The January 29 Latham & Watkins Forum turned an eye on President Trump’s impeachment in the middle of the Senate trial. Moderated by Dean Trevor Morrison, the discussion included Distinguished Scholar in Residence and Adjunct Professor of Law Preet Bharara; Professor of Practice and Distinguished Scholar in Residence Anne Milgram ’96; and Michael Waldman ’87, president of NYU Law’s Brennan Center for Justice.
The panel of experts analyzed the key arguments of the defense and the prosecution, how the proceedings compared with a court trial, the strategic considerations involved in drafting the articles of impeachment, and contested definitions of executive privilege.
Selected remarks from the conversation:
Anne Milgram ’96: “Every single element of bribery is actually in Article I of impeachment for abuse of power. It’s an interesting question of why they chose not to specifically name it…. I think what they were trying to do was go very broad, go very simple for the American public to understand bribery. You know, when you get into ‘Was there quid pro quo? Was there not?’ people seem to be a little confused publicly with just the dialogue, so I think they went for simplicity.” [video 17:19-17:56]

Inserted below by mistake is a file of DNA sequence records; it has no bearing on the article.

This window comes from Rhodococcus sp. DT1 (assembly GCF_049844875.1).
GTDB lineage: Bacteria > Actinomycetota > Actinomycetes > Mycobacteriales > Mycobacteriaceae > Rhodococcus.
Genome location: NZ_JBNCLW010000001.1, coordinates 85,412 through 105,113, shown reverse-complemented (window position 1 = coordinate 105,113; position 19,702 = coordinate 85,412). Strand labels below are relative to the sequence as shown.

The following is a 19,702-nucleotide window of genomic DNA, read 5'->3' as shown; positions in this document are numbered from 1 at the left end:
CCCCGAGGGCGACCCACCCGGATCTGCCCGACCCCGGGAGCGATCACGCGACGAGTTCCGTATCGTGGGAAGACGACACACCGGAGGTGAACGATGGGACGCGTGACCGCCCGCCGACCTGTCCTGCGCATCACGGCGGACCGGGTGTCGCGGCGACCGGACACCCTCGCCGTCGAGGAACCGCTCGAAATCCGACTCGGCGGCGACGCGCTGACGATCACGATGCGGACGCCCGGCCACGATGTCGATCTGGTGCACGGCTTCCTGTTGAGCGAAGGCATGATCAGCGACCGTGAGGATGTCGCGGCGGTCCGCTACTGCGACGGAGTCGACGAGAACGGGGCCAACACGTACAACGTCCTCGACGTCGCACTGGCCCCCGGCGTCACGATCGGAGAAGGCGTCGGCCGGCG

Preet Bharara: “The vast majority of Democrats, including the leadership…most importantly the boss, Nancy Pelosi, the speaker, [were] against impeachment. [She] bucked her own party and a lot of her constituencies for months and months and months during the Mueller investigation. …. On July 24 Bob Mueller testifies, and it went a particular way. And then the very next day Donald Trump decides to make this phone call which is the nub of the impeachment inquiry, and I feel like Nancy Pelosi and others in some ways acted the way that I have seen judges act…. I’ve seen judges in court be convinced, ‘Well, I don’t know if this is such a bad person. I’m going to give this person a break at sentencing….’ And then you see that person commit another crime or violate probation or supervised release, comes back in the courtroom, and then the judge is like, ‘What am I going to do with this guy? I need to make a strong statement.’” [video 33:48-34:59]
Michael Waldman ’87: “It is also the case that we are using impeachment more than we have in the past. There was one…presidential impeachment in the first 180 years of the Constitution, and then there’ve been three in the last 50 years…and no presidents removed. So there is a reality that it is becoming a little bit ‘normalized.’ But that may not be the end of the world, because there are few other mechanisms for a full airing of charges in our Constitution.” [video 35:34-36:05]
Watch the full video of the discussion (1 hr, 4 min):
Posted March 9, 2020